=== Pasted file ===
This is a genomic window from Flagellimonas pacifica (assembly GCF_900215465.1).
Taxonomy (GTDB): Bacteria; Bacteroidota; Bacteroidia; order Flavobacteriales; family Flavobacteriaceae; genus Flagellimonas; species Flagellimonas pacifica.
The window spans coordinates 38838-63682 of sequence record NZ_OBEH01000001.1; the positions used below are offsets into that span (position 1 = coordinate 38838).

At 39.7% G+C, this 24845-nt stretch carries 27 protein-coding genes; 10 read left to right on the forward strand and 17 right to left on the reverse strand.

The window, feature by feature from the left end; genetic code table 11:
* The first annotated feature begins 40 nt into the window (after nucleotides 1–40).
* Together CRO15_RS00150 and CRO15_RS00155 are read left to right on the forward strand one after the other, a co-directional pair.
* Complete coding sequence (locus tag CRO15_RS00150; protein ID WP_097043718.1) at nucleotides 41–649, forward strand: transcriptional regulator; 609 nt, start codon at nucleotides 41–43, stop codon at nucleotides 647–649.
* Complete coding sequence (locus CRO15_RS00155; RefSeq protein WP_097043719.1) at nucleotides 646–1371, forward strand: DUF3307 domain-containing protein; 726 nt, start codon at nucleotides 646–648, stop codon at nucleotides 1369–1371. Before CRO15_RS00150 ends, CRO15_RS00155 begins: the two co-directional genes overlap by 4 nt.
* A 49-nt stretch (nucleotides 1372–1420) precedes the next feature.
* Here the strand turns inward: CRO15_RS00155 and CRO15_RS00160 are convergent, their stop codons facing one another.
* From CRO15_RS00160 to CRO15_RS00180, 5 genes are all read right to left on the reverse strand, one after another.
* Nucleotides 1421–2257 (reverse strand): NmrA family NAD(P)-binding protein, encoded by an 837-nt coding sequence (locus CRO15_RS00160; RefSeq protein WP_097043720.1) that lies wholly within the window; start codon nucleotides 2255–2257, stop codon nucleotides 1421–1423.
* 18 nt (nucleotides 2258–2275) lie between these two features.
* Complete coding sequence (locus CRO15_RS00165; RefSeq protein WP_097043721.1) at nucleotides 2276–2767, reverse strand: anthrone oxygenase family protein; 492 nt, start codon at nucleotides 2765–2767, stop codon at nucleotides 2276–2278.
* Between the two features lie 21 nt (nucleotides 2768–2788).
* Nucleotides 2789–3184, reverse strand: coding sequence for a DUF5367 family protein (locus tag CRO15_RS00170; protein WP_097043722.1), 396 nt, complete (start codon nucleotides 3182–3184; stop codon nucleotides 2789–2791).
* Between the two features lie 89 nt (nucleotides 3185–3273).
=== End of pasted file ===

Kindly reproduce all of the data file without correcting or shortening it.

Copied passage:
This is a genomic window from Flagellimonas pacifica (assembly GCF_900215465.1).
Taxonomy (GTDB): Bacteria; Bacteroidota; Bacteroidia; order Flavobacteriales; family Flavobacteriaceae; genus Flagellimonas; species Flagellimonas pacifica.
The window spans coordinates 38838-63682 of sequence record NZ_OBEH01000001.1; the positions used below are offsets into that span (position 1 = coordinate 38838).

At 39.7% G+C, this 24845-nt stretch carries 27 protein-coding genes; 10 read left to right on the forward strand and 17 right to left on the reverse strand.

The window, feature by feature from the left end; genetic code table 11:
* The first annotated feature begins 40 nt into the window (after nucleotides 1–40).
* Together CRO15_RS00150 and CRO15_RS00155 are read left to right on the forward strand one after the other, a co-directional pair.
* Complete coding sequence (locus tag CRO15_RS00150; protein ID WP_097043718.1) at nucleotides 41–649, forward strand: transcriptional regulator; 609 nt, start codon at nucleotides 41–43, stop codon at nucleotides 647–649.
* Complete coding sequence (locus CRO15_RS00155; RefSeq protein WP_097043719.1) at nucleotides 646–1371, forward strand: DUF3307 domain-containing protein; 726 nt, start codon at nucleotides 646–648, stop codon at nucleotides 1369–1371. Before CRO15_RS00150 ends, CRO15_RS00155 begins: the two co-directional genes overlap by 4 nt.
* A 49-nt stretch (nucleotides 1372–1420) precedes the next feature.
* Here the strand turns inward: CRO15_RS00155 and CRO15_RS00160 are convergent, their stop codons facing one another.
* From CRO15_RS00160 to CRO15_RS00180, 5 genes are all read right to left on the reverse strand, one after another.
* Nucleotides 1421–2257 (reverse strand): NmrA family NAD(P)-binding protein, encoded by an 837-nt coding sequence (locus CRO15_RS00160; RefSeq protein WP_097043720.1) that lies wholly within the window; start codon nucleotides 2255–2257, stop codon nucleotides 1421–1423.
* 18 nt (nucleotides 2258–2275) lie between these two features.
* Complete coding sequence (locus CRO15_RS00165; RefSeq protein WP_097043721.1) at nucleotides 2276–2767, reverse strand: anthrone oxygenase family protein; 492 nt, start codon at nucleotides 2765–2767, stop codon at nucleotides 2276–2278.
* Between the two features lie 21 nt (nucleotides 2768–2788).
* Nucleotides 2789–3184, reverse strand: coding sequence for a DUF5367 family protein (locus tag CRO15_RS00170; protein WP_097043722.1), 396 nt, complete (start codon nucleotides 3182–3184; stop codon nucleotides 2789–2791).
* Between the two features lie 89 nt (nucleotides 3185–3273).